North Carolina is only state to push stop button on processing welfare applications
It appears that North Carolina is the only state to stop processing applications for the Temporary Assistance for Needy Families (TANF) program, formerly known as welfare, due to the federal government shutdown. This news comes just days after the Governor’s Administration was the only one in the nation to turn away low-income mothers and infants from food assistance via the WIC program. Fortunately, state officials quickly reversed course last week and accepted federal contingency funding to keep WIC assistance for hungry families.
In a new editorial, the Charlotte Observer rightly points out that it is “unnecessary” for the Governor’s administration to push the stop button on applications because North Carolina can float the money, continue assistance and services, and then request reimbursement by the federal government thereafter:
“Last month, the U.S. Health and Human Services Family Assistance Office wrote a pre-shutdown letter to states, promising to reimburse money states had to spend to cover federal TANF benefits. That’s probably why so few states have yet to talk about shutting down their TANF programs.
North Carolina, however, seems comparatively eager to do so. We hope it doesn’t come to that, but if the shutdown continues into November, Wos and DHHS should reconsider the decision to stop TANF assistance that the feds would eventually reimburse. For now, DHHS should continue to process Work First applications, as other states are doing, so that low-income North Carolinians don’t have an unnecessary wait for money their families need.”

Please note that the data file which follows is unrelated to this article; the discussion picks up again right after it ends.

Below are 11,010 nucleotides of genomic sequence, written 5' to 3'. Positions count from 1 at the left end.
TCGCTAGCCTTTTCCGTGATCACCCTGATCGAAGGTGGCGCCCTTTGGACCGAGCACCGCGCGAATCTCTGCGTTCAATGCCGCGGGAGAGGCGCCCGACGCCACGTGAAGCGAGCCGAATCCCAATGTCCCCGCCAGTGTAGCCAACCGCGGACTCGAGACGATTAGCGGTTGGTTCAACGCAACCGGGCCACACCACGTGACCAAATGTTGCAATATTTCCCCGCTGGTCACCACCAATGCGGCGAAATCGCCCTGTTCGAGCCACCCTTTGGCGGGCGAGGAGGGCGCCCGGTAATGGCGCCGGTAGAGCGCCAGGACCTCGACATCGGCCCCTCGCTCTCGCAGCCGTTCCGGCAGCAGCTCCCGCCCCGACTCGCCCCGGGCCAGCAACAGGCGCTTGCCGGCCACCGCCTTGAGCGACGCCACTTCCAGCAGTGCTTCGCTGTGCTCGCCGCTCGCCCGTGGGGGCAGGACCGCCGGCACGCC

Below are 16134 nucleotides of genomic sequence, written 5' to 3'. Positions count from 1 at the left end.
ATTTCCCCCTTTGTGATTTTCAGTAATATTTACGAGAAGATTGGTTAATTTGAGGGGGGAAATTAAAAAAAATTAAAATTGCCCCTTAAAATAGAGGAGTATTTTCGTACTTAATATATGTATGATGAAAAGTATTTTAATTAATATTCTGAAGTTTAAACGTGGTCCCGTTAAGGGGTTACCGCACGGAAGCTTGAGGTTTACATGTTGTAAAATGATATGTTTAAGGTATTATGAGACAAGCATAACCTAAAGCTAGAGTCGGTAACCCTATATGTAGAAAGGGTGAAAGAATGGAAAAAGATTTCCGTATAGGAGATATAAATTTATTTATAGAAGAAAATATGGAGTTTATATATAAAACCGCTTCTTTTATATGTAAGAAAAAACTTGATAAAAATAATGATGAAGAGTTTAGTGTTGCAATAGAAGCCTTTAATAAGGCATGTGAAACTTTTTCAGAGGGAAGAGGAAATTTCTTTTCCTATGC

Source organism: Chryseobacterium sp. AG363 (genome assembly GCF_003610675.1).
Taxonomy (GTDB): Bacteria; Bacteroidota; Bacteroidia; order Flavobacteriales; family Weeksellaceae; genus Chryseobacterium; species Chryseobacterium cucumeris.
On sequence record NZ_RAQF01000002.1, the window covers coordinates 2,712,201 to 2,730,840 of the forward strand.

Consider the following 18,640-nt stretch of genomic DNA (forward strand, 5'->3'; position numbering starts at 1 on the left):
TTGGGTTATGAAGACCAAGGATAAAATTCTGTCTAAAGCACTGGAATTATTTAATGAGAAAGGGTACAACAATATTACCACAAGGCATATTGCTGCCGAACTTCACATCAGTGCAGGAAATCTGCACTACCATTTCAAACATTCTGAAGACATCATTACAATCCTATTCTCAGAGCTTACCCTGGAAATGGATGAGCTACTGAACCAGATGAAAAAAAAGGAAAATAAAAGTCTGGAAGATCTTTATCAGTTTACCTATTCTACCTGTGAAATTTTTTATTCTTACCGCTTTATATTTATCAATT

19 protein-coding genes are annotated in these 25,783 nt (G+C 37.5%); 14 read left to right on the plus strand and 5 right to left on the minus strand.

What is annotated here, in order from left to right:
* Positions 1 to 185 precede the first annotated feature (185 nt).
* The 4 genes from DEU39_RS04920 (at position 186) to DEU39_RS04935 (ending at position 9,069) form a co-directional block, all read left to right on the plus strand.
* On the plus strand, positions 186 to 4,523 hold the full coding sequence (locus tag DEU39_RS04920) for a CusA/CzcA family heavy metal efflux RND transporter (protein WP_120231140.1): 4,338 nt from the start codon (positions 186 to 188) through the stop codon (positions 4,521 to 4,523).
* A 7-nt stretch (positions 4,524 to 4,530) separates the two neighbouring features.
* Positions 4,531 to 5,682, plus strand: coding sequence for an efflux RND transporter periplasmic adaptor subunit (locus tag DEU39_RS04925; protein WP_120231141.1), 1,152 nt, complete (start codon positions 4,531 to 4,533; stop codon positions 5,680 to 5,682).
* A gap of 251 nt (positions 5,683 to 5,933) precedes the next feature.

While the value of North Carolina’s share of TANF funding—and its anti-poverty impact—has declined over the years, it remains a lifeline for very poor North Carolinians who are trying to gain a hold on the economic ladder but need help paying for basic needs in the meantime. Fortunately, the very poor families who receive TANF benefits will continue to get assistance through the end of October. But unless a deal is reached to reopen the federal government by tomorrow, the Governor’s Administration will begin to work with County Departments of Social Services on a plan to notify TANF participants on the “status” of their benefits, according to a memo issued last week. In other words, families will be notified that they won’t receive their benefits in November.
States have funds that they can use to cover the programs funded by TANF until the block grant is reauthorized, according to CLASP, an anti-poverty organization based in DC. One option is to use funding left over from the last fiscal year—which is probably being used now to keep the program afloat through the end of the month. Alternatively, states (or counties) could be reimbursed for their TANF-eligible expenditures when new federal funds become available. There is a very tiny risk that states won’t be reimbursed but CLASP says that this is “extremely unlikely.” There is also a TANF Contingency Fund but it is unclear at this point if North Carolina officials have submitted a request for such funds.
Based on their track record, it is unlikely that the Governor’s Administration or state lawmakers will choose to foot the bill upfront. The News and Record put it this way: “When it comes to programs that help the poor, the answer in Raleigh is frequently ‘we can’t.’”
With that said, there is no question that the blame for this hurt falls solely on the shoulders of federal lawmakers in the U.S. House who are putting state policymakers and families in a tough spot. With each passing day, it is becoming clearer that problems for low-income North Carolinians continue to mount as the federal government shutdown lengthens. The U.S. House needs to end the shutdown and pass a budget for 2014, without conditions, that includes a responsible mix of new revenue and smart spending cuts that doesn’t grow poverty. Otherwise, low-income North Carolinians, and Americans across the country, will continue to pay the price.